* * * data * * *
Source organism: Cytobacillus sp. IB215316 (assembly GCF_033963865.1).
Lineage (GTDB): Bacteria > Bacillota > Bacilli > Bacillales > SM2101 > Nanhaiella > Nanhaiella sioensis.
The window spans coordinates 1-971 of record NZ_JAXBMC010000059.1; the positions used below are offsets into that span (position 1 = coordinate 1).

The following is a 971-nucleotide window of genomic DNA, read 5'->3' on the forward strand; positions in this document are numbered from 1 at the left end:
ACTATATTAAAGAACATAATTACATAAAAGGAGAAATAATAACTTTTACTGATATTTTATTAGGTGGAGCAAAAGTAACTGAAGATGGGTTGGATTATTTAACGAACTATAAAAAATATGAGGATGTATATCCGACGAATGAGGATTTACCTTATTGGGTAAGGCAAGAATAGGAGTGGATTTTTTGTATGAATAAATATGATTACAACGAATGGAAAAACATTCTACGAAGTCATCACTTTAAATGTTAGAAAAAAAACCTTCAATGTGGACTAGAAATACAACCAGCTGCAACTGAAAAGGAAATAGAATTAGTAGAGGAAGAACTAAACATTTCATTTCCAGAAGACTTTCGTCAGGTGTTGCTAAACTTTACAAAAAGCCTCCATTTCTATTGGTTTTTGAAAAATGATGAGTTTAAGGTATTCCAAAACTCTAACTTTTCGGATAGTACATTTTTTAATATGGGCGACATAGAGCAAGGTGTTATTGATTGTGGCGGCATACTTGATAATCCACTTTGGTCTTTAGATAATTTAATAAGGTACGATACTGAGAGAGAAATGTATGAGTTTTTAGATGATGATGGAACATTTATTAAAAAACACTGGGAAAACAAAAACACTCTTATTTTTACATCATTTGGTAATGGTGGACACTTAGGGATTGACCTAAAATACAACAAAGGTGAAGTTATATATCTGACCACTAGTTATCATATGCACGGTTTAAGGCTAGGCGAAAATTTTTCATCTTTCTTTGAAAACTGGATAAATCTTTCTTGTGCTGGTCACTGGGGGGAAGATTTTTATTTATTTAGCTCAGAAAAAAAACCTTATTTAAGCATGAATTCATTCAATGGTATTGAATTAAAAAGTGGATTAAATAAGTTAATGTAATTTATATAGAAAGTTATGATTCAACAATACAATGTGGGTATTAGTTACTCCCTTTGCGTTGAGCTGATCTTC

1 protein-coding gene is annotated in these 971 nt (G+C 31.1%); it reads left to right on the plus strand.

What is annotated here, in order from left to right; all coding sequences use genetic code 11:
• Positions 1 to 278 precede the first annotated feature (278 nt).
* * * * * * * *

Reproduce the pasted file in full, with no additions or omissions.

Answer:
Source organism: Cytobacillus sp. IB215316 (assembly GCF_033963865.1).
Lineage (GTDB): Bacteria > Bacillota > Bacilli > Bacillales > SM2101 > Nanhaiella > Nanhaiella sioensis.
The window spans coordinates 1-971 of record NZ_JAXBMC010000059.1; the positions used below are offsets into that span (position 1 = coordinate 1).

The following is a 971-nucleotide window of genomic DNA, read 5'->3' on the forward strand; positions in this document are numbered from 1 at the left end:
ACTATATTAAAGAACATAATTACATAAAAGGAGAAATAATAACTTTTACTGATATTTTATTAGGTGGAGCAAAAGTAACTGAAGATGGGTTGGATTATTTAACGAACTATAAAAAATATGAGGATGTATATCCGACGAATGAGGATTTACCTTATTGGGTAAGGCAAGAATAGGAGTGGATTTTTTGTATGAATAAATATGATTACAACGAATGGAAAAACATTCTACGAAGTCATCACTTTAAATGTTAGAAAAAAAACCTTCAATGTGGACTAGAAATACAACCAGCTGCAACTGAAAAGGAAATAGAATTAGTAGAGGAAGAACTAAACATTTCATTTCCAGAAGACTTTCGTCAGGTGTTGCTAAACTTTACAAAAAGCCTCCATTTCTATTGGTTTTTGAAAAATGATGAGTTTAAGGTATTCCAAAACTCTAACTTTTCGGATAGTACATTTTTTAATATGGGCGACATAGAGCAAGGTGTTATTGATTGTGGCGGCATACTTGATAATCCACTTTGGTCTTTAGATAATTTAATAAGGTACGATACTGAGAGAGAAATGTATGAGTTTTTAGATGATGATGGAACATTTATTAAAAAACACTGGGAAAACAAAAACACTCTTATTTTTACATCATTTGGTAATGGTGGACACTTAGGGATTGACCTAAAATACAACAAAGGTGAAGTTATATATCTGACCACTAGTTATCATATGCACGGTTTAAGGCTAGGCGAAAATTTTTCATCTTTCTTTGAAAACTGGATAAATCTTTCTTGTGCTGGTCACTGGGGGGAAGATTTTTATTTATTTAGCTCAGAAAAAAAACCTTATTTAAGCATGAATTCATTCAATGGTATTGAATTAAAAAGTGGATTAAATAAGTTAATGTAATTTATATAGAAAGTTATGATTCAACAATACAATGTGGGTATTAGTTACTCCCTTTGCGTTGAGCTGATCTTC

1 protein-coding gene is annotated in these 971 nt (G+C 31.1%); it reads left to right on the plus strand.

What is annotated here, in order from left to right; all coding sequences use genetic code 11:
• Positions 1 to 278 precede the first annotated feature (278 nt).